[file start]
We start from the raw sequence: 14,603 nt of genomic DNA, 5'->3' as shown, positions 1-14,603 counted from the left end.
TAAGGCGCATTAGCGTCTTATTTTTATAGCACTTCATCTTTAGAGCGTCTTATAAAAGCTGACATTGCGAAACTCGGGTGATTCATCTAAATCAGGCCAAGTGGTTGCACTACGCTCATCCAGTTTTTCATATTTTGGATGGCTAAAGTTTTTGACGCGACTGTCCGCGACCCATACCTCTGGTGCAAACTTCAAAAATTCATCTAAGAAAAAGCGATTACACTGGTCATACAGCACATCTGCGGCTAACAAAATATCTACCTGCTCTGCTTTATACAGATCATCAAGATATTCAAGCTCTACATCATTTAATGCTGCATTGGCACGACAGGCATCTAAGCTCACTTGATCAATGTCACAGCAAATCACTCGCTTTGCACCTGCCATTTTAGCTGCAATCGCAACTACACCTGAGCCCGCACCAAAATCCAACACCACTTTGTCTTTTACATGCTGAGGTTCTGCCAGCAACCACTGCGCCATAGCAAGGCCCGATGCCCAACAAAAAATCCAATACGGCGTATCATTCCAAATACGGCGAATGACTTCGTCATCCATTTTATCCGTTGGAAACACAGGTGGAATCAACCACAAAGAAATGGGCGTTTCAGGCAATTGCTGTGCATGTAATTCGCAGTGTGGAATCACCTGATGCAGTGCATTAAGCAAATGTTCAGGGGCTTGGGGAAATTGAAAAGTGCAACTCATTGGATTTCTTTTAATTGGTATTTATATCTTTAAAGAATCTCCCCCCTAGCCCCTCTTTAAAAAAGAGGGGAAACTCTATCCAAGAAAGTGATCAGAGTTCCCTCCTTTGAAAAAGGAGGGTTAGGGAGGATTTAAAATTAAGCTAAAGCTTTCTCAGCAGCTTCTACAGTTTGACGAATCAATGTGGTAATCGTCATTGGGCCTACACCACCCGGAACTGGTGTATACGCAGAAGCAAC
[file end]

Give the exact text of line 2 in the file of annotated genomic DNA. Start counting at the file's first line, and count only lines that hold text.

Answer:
TAAGGCGCATTAGCGTCTTATTTTTATAGCACTTCATCTTTAGAGCGTCTTATAAAAGCTGACATTGCGAAACTCGGGTGATTCATCTAAATCAGGCCAAGTGGTTGCACTACGCTCATCCAGTTTTTCATATTTTGGATGGCTAAAGTTTTTGACGCGACTGTCCGCGACCCATACCTCTGGTGCAAACTTCAAAAATTCATCTAAGAAAAAGCGATTACACTGGTCATACAGCACATCTGCGGCTAACAAAATATCTACCTGCTCTGCTTTATACAGATCATCAAGATATTCAAGCTCTACATCATTTAATGCTGCATTGGCACGACAGGCATCTAAGCTCACTTGATCAATGTCACAGCAAATCACTCGCTTTGCACCTGCCATTTTAGCTGCAATCGCAACTACACCTGAGCCCGCACCAAAATCCAACACCACTTTGTCTTTTACATGCTGAGGTTCTGCCAGCAACCACTGCGCCATAGCAAGGCCCGATGCCCAACAAAAAATCCAATACGGCGTATCATTCCAAATACGGCGAATGACTTCGTCATCCATTTTATCCGTTGGAAACACAGGTGGAATCAACCACAAAGAAATGGGCGTTTCAGGCAATTGCTGTGCATGTAATTCGCAGTGTGGAATCACCTGATGCAGTGCATTAAGCAAATGTTCAGGGGCTTGGGGAAATTGAAAAGTGCAACTCATTGGATTTCTTTTAATTGGTATTTATATCTTTAAAGAATCTCCCCCCTAGCCCCTCTTTAAAAAAGAGGGGAAACTCTATCCAAGAAAGTGATCAGAGTTCCCTCCTTTGAAAAAGGAGGGTTAGGGAGGATTTAAAATTAAGCTAAAGCTTTCTCAGCAGCTTCTACAGTTTGACGAATCAATGTGGTAATCGTCATTGGGCCTACACCACCCGGAACTGGTGTATACGCAGAAGCAAC